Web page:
Some number of years ago my father passed away from a brain tumor – like the one Senator Kennedy had. The type of tumor is called glioma. During his treatment and for awhile after his passing I was involved in raising money for glioma specific research. In fact, I even entered, trained and <strike>ran</strike> finished the Twin Cities Marathon under the banner bearing the brain tumor research colors.
During these years when I was most active in the cause I was often approached by other such organizations – by the dozen. We all are. Diabetes, breast cancer, HIV, cardiovascular and the list goes on and on. All noble and valid causes in their own right.
And, when scrutinized closer, may have a greater claim to my resources than glioma research. Maybe the death rate was higher than is for glioma. Perhaps more people are claimed than are by glioma. Perhaps research is making massive strides in this area but not in glioma and every cent could be the one that pushes the ball across the line.
But my passion was glioma. And that didn’t mean I disregarded the importance and nobility and tragedy that came contained in all the other equally noble causes.
For me – glioma mattered.
I suspect that how I embraced my passion then is how some people have come to embrace Black Lives Matter today. Right now, there is a segment of our population, my friends and my neighbors and my brothers who feel that the system is keeping them down.
They may be wrong!
But they may be right – and so now, their sense of feeling is valid.
It might be, after careful analysis, that our nation’s police are not seeing color – it might be that they are. It might be that our education system doesn’t serve our communities of color – it might be that such communities don’t prioritize such education. It might be that jobs are and are not given to people based on the tint of our skin. It might be that government policy has served our population – or it might be that such policies are destructive to that population.
But for now – there are people who have this feeling and we are obligated to at least listen to their grievance. And their solution.
I’ve thought a lot about those three words – Black Lives Matter. And I’ve come to the conclusion that there are most likely two, possibly three, messages being given AND heard when read internally. As below.
The first is the least likely interpretation :
black *lives* matter – this as opposed to liberty and say, property. To me, this interpretation makes it sound as if the LIFE of someone who is black matters, but nothing else. This reading of the phrase doesn’t ring true nor have I ever heard anyone speak as if this is the way they take it.
The second is how the right, for lack of a better word, takes it:
*black* lives matter – this as opposed to white lives or brown lives. Or red or yellow. This interpretation makes it sound as if ONLY black lives matter. All other lives matter, well, less.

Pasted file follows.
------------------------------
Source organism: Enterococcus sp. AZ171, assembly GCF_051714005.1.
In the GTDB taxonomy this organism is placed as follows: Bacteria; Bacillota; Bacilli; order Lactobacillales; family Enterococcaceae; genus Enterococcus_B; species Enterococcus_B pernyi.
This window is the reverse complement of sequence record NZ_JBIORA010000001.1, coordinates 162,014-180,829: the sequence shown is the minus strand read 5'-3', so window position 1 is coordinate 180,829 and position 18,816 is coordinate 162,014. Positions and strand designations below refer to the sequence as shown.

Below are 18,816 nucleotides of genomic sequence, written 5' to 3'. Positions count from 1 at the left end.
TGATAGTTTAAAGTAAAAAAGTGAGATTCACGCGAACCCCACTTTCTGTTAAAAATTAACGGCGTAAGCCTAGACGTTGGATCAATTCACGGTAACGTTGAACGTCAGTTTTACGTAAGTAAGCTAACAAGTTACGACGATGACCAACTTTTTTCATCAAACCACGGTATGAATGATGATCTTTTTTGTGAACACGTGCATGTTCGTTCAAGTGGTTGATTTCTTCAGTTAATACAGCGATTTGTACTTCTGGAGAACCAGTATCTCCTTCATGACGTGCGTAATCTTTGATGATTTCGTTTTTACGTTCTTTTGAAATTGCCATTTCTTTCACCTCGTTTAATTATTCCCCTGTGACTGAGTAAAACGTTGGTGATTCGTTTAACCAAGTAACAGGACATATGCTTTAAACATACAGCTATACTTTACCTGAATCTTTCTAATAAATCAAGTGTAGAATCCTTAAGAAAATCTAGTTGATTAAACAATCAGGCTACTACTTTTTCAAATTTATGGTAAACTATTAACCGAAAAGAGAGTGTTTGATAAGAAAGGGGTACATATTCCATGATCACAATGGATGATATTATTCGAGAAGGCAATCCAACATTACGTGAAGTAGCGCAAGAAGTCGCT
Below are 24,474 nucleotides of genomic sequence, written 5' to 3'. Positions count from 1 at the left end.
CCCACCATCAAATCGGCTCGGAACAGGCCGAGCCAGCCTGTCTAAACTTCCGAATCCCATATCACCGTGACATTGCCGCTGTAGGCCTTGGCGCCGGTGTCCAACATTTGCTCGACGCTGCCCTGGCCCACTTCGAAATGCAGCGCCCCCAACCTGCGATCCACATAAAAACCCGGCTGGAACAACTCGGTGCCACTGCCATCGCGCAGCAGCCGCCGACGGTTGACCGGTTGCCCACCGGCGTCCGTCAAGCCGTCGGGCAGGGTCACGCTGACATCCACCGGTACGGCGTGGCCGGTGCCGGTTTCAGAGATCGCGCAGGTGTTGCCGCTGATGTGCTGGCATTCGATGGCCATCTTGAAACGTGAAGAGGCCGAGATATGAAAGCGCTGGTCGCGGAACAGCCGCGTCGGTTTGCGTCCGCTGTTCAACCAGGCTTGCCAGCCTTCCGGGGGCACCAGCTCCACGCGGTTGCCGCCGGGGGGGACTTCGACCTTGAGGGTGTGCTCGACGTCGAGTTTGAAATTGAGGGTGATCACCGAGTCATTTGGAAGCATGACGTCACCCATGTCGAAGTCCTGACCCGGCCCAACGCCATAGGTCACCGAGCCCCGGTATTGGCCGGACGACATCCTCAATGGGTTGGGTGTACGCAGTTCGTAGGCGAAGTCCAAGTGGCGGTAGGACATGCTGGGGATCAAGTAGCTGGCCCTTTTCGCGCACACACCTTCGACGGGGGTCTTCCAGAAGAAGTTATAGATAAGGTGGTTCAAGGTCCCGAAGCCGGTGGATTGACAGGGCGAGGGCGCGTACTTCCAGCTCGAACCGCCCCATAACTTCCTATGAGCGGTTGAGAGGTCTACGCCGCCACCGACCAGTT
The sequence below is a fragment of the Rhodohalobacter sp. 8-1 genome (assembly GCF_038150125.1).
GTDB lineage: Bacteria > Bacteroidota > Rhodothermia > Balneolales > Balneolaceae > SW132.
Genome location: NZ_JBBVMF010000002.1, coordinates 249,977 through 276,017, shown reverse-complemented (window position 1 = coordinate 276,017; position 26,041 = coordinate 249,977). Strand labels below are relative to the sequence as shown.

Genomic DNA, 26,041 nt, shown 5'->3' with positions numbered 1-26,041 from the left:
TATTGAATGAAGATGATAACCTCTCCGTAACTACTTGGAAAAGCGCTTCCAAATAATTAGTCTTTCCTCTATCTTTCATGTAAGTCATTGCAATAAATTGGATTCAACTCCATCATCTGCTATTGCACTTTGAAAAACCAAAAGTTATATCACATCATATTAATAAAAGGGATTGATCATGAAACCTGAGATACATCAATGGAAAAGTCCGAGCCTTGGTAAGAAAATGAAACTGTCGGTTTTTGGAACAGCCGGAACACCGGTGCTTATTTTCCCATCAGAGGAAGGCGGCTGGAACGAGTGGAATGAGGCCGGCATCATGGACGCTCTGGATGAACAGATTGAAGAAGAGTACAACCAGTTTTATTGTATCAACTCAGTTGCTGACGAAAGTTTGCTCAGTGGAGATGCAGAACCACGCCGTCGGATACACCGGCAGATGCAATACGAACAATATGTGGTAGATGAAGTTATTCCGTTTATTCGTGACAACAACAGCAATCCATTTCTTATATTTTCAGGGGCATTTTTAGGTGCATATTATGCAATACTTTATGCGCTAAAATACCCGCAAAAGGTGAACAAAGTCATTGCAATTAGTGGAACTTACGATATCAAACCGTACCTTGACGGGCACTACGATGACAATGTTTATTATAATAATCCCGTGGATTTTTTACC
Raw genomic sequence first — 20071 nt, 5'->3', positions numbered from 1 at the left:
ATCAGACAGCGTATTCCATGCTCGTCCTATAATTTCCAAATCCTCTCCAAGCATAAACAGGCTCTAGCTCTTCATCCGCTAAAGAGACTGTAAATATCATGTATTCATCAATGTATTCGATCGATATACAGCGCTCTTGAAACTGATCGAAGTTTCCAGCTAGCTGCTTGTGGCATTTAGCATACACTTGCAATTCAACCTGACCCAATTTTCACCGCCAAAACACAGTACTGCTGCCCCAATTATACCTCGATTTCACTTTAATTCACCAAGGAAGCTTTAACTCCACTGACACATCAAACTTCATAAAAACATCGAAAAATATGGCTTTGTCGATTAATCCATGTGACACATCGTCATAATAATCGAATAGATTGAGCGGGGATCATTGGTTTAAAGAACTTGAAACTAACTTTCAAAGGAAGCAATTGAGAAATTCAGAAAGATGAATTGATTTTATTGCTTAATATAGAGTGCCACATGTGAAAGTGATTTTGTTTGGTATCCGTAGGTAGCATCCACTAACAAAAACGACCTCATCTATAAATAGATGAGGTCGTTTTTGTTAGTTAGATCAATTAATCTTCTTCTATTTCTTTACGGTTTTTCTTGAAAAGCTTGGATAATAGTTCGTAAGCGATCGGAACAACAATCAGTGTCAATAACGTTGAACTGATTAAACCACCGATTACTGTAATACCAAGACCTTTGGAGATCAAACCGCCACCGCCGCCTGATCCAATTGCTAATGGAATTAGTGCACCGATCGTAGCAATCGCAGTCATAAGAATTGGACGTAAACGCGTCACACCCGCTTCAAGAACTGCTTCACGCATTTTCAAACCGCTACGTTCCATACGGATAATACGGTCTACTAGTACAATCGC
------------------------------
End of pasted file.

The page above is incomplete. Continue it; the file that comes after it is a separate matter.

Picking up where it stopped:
The third is how I think the sincere Black Lives Matter advocate means it to sound:
black lives *matter* – this as opposed to NOT mattering. This reading makes the implicit case that right now, in our society, it feels like the lives of our black neighbors don’t matter. That’s how I hear it.
Now – that’s a lot to unpack. And if you’re with me so far, hold on.
This is NOT to say that the valid reading of the third example is grounds for the lawless behavior being demonstrated by the folks in the streets, and focused on in the media, that stoke and encourage violence and division. Far from it. Such behavior is not part of our culture and every effort should be made to eradicate it. But my point is –
My point is this. Just because someone has decided that they wanna “run the Twin Cities Marathon under the colors of BLM” doesn’t mean that they can’t simultaneously acknowledge other, perhaps more valid, ills that face our society. For some reason, most likely highly personal, this individual has, in this moment, decided to pick up the flag and take his turn carrying it forward.
Maybe tomorrow, when the pain has passed, he’ll turn to his left and hand the banner to someone else to dedicate his resources somewhere else. But not right now. Because right now, RIGHT NOW, glioma lives matter.
But what I really wrote this post about is not so much what matters – not because it’s not important, it is – but because I wanna point out what is destructive:
Roughly 20 people showed up on Sunday, some with the red flag and assault rifles, others holding up a “White Lives Matter” banner, in a protest against the NAACP, according to local media reports.
White Lives Matter has formed as a directed response to the Black Lives Matter movement, a civil rights campaign stemming from 2012 that advocates against anti-black racism and is known for its involvement in protests against police killings of black men across the country. Some counter-protesters, using the phrase “White Lives Matter,” argue that the Black Lives Matter movement is anti-white …
Look, I have issues with many individuals inside BLM, but the idea, or my reading of it, of the movement is noble. I am not so far gone that I can’t agree that agents of the state given permission to stop, search, frisk, arrest and use force can’t be corrupt at some point. Such is the nature of The State. I frown on the many examples of destruction carried out in the name of BLM in the same way that I frowned on the Occupy Wall Street jokers that carried on the way they did.
But bringing guns, the stars and bars and marching in front of the NAACP offices? Pathetic.
Get up, grow up and go back home!